The Congressional Budget Office provides the U.S. Congress with economic projections of the potential costs and revenue of legislation and alternative fiscal, budgetary, and programmatic policy issues, and with information and estimates required for consideration of the annual federal budget process.
The Congressional Budget Office (CBO) was established by the Congressional Budget Act of 1974 (2 U.S.C. 601), which also created a procedure by which the Congress considers and acts upon the annual federal budget. This process enables the Congress to have an overview of the federal budget and to make overall decisions regarding spending and revenue (taxing) levels and the deficit or surplus these levels incur.
Economic Forecasting and Fiscal Policy Analysis
The federal budget affects and is affected by the national economy. The Congressional Budget Office provides the Congress with biannual forecasts of the economy and analyses of economic trends and alternative fiscal policies.
Under the federal budget process, the Congress establishes (by concurrent resolution), targets for overall expenditures, budget authority and budget outlays, and broad functional categories. The Congress also establishes targets for the levels of revenues, the deficit or surplus, and the public debt. The CBO "keeps score" for the Congress by monitoring the results of congressional action on individual authorization, appropriation (spending), and revenue (taxation) bills against the targets specified in the concurrent budget resolution.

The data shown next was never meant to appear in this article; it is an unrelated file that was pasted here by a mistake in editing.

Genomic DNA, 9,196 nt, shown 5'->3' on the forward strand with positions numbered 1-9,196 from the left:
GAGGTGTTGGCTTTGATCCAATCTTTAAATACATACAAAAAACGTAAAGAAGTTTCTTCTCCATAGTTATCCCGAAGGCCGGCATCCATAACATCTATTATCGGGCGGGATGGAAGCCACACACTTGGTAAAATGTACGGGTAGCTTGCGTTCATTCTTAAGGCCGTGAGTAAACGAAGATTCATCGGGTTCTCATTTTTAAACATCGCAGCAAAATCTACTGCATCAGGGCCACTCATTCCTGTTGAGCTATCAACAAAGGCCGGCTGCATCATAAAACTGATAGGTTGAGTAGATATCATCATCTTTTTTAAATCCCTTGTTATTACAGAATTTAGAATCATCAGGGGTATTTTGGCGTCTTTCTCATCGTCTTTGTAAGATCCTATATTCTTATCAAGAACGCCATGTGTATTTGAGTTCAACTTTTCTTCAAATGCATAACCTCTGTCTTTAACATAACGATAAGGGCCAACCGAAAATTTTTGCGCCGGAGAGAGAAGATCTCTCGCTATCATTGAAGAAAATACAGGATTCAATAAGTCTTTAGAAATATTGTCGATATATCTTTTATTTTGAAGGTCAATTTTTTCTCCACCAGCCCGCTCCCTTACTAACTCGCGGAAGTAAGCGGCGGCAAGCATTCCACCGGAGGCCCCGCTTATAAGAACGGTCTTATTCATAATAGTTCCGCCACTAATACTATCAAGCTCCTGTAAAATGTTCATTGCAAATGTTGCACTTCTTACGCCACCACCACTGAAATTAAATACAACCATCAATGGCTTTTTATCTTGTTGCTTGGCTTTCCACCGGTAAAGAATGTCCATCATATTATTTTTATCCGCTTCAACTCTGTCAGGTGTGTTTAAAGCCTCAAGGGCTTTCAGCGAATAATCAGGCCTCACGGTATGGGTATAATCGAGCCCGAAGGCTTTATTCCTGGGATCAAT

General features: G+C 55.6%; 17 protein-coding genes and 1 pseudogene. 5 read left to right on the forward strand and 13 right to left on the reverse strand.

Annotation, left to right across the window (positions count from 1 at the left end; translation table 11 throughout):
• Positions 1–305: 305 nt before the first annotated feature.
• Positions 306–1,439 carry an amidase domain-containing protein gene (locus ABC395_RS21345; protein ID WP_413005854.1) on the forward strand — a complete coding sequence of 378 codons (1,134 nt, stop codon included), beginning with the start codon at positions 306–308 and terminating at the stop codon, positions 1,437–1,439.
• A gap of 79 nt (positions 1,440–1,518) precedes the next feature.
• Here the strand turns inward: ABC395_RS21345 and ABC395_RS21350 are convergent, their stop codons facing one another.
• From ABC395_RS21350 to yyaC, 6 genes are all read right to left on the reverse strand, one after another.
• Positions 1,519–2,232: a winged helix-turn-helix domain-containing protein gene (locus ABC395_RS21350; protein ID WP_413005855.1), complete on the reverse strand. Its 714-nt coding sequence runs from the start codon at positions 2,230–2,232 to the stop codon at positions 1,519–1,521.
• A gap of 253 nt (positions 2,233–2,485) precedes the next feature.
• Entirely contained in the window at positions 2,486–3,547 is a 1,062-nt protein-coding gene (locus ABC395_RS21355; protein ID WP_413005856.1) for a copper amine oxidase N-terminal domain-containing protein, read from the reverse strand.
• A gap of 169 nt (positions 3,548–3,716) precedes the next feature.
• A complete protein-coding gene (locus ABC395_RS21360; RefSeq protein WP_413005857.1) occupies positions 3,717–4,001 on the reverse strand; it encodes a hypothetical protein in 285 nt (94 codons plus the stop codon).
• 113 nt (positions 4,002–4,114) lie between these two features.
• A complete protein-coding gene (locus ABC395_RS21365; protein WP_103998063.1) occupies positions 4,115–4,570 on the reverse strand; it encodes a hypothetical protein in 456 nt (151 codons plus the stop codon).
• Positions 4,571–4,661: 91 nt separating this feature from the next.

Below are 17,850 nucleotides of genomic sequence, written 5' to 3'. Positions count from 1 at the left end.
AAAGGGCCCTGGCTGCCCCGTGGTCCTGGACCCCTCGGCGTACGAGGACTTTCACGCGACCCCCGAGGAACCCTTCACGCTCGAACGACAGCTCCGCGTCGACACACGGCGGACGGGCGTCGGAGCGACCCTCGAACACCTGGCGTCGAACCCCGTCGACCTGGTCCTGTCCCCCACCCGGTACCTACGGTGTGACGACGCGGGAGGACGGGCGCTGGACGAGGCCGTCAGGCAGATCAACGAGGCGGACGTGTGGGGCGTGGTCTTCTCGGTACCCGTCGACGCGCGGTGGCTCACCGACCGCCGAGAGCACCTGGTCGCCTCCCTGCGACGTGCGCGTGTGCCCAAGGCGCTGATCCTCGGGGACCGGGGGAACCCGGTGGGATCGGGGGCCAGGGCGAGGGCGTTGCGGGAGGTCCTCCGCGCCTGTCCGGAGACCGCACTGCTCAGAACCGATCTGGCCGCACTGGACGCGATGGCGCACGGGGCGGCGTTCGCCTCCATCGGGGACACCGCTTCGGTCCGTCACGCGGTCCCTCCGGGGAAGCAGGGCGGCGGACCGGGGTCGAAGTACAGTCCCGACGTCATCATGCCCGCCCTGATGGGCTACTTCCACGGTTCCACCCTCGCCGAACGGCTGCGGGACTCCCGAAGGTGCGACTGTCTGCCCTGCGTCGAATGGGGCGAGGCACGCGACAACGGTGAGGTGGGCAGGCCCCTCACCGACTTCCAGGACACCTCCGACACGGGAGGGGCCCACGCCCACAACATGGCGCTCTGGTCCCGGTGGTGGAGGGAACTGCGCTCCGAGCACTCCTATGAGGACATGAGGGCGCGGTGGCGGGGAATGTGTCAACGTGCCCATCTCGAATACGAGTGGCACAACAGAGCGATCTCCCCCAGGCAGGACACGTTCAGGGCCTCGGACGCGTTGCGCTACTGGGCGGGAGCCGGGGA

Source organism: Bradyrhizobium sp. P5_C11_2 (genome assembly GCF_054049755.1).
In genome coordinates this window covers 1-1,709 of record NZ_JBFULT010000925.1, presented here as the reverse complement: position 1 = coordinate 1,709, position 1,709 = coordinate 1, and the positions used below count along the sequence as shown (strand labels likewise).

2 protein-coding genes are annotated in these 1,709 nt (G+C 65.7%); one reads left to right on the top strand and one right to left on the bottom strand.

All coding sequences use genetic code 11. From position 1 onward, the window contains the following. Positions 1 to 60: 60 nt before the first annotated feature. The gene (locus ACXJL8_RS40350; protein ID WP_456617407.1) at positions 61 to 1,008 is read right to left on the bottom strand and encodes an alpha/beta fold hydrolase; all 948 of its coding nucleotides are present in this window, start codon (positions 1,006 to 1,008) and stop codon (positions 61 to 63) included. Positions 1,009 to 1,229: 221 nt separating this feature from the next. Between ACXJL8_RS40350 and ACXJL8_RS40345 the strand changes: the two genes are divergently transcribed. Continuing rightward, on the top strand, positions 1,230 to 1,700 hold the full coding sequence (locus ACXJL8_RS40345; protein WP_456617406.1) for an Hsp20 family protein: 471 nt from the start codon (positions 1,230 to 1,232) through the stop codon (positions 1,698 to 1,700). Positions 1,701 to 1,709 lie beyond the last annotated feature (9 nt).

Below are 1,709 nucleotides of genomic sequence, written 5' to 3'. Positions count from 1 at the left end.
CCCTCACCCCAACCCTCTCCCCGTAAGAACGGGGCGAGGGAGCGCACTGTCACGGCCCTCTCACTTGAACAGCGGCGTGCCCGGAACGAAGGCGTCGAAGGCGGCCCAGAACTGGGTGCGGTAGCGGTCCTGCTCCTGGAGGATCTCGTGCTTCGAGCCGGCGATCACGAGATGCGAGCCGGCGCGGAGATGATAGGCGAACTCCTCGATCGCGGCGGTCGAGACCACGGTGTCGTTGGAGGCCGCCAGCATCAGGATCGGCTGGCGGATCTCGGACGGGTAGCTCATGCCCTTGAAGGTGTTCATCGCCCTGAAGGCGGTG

The Congressional Budget Office prepares multiyear cost estimates for carrying out any public bill or resolution reported by congressional committees. As soon as practicable after the beginning of each fiscal year, CBO also provides multiyear projections on the costs of continuing current federal spending and taxation policies.
Annual Report on the Budget
The Office is responsible for submitting to the House and Senate Budget Committees each year a report on fiscal policy that includes alternative spending and revenue levels and baseline projections of the federal budget.
To better assess the impact of laws on state, local, and tribal governments and the private sector, the Congress passed the Unfunded Mandates Reform Act of 1995. The act amends the Congressional Budget Act to require CBO to give authorizing committees a statement about whether reported bills contain federal mandates. If the 5-year direct costs of an intergovernmental or private-sector mandate exceed specified thresholds, CBO must provide an estimate of those costs (if feasible) and the basis of the estimate.
The Congressional Budget Office undertakes studies requested by the Congress on budget-related areas. This service is provided to the House and Senate Budget Committees, House and Senate Appropriations Committees, Senate Finance Committee, House Ways and Means Committee, and all other congressional committees.